Giving references is a voluntary action - you don't have to do it. Thus if you are asked for a reference and are happy to be complimentary then by all means do so. If however you cannot be complimentary for any reason then do not open yourself to legal action and being (expensively) obliged to prove what you said it true in a court of law. Just refuse to provide the requested reference then no action can be taken.

                            P.P.
                            Any information given in this post is based on my personal experience as a landlord, what I have learned from this and other boards and elsewhere. It is not to be relied on. Definitive advice is only available from a Solicitor or other appropriately qualified person.

                            Comment


                            • #15
                              Just to clarify!

                              You are interpreting it wrongly!

                              Originally posted by paul_c
                              Is this correct Paul? It's been our understanding as employers and landlords that you have to provide copies of information you hold on staff, tenants etc (e.g. references etc) if requested to by the person(s) involved. You can charge a nominal fee, say £5, for the admin expense of copying letters etc. This is why these days you have to be so careful when writing references - because the person can see what you've written as a reference and possibly take legal action if what's written is untrue. The applicant can request a copy of the reference from the provider - you as agent are the recipient so be warned about releasing this information! Bear in mind too that if you were to give the applicant copies, what is to stop them altering the wording to satisfy another prospective landlord they are bona-fide when they clearly might not be. Forgery of such pieces of paper is extremely easy! Remember when somebody is turned down for a loan, the company will not tell you why, but instead refer you to a credit reference agency (CRA) who provided the lender with the information; the applicant is then at liberty to ask what information is held on them by that CRA.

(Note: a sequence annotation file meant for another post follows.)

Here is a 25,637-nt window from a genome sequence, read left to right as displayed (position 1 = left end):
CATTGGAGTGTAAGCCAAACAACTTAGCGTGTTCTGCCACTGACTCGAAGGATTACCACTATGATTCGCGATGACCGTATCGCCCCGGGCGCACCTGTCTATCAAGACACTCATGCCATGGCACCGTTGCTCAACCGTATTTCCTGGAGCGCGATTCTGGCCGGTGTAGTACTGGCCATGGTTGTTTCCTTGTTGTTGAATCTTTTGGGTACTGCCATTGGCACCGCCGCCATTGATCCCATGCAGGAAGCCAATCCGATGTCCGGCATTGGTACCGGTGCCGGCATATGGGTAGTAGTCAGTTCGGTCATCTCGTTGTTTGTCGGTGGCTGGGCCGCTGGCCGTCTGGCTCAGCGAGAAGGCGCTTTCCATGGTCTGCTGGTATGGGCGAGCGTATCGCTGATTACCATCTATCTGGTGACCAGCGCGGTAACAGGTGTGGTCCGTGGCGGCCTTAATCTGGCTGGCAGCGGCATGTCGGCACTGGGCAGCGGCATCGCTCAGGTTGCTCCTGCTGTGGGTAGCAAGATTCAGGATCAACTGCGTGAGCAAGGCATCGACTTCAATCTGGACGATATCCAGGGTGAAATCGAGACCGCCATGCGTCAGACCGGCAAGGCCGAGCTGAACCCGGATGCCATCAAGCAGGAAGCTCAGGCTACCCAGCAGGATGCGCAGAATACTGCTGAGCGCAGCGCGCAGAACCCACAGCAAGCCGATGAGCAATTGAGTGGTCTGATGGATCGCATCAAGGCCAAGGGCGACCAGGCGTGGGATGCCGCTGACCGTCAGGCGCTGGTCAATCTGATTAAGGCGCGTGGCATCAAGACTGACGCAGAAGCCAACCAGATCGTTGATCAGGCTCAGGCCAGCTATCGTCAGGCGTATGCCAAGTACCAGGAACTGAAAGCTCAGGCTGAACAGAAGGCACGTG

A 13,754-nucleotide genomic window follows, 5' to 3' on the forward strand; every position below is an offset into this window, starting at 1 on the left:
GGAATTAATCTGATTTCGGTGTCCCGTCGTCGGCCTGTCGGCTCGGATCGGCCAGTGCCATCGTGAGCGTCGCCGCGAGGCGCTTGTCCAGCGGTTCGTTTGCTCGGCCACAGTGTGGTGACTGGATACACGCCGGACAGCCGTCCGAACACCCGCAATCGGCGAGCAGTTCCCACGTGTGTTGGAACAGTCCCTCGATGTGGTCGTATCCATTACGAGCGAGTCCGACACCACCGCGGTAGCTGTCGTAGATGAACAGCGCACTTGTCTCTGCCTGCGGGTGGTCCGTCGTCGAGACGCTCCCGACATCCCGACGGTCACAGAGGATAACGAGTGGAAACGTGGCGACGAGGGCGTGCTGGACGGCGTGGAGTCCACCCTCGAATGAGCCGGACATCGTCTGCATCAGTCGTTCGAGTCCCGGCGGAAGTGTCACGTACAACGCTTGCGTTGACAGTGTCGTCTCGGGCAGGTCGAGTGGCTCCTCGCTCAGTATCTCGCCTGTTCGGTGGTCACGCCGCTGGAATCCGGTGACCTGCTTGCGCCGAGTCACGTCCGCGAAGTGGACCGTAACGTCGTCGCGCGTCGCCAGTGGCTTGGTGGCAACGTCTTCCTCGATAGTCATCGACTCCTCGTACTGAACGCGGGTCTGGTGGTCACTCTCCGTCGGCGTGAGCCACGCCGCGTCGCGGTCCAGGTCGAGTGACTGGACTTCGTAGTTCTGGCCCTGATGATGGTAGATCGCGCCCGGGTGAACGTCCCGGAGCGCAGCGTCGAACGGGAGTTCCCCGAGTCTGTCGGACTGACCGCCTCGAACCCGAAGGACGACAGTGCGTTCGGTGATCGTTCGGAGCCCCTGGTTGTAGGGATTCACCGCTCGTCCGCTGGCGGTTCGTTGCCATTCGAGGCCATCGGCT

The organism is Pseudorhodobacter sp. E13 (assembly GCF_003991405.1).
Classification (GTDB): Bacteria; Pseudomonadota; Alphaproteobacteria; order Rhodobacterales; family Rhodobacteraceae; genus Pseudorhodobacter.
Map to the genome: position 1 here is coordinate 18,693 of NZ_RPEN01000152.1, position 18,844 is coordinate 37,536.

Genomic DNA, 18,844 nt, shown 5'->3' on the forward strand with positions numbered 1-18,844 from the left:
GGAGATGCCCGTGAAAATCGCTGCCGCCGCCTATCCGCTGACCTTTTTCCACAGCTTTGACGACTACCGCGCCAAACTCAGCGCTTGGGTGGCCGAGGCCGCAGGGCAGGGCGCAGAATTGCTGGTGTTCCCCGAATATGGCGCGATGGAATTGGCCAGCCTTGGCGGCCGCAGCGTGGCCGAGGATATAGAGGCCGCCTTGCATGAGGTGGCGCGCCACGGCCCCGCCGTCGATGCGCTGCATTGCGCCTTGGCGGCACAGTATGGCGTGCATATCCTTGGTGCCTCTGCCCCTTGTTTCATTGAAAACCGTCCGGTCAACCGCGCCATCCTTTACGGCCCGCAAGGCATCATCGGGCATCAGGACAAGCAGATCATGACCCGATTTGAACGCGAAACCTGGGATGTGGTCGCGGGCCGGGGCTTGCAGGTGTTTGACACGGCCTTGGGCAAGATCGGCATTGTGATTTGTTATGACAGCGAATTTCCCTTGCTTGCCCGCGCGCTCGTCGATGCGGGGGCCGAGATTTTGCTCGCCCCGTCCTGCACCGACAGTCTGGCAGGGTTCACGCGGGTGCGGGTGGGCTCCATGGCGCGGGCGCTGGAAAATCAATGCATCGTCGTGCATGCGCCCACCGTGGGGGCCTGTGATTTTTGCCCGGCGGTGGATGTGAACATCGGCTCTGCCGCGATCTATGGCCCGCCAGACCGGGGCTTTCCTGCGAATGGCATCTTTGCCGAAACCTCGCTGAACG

You can't provide the information to all and sundry but only to the named individual and only information relating directly to them.

                              Paul
                              The advice I give should not be construed as a definitive answer, and is without prejudice or liability. You are advised to consult a specialist solicitor or other person of equal legal standing.

                              Comment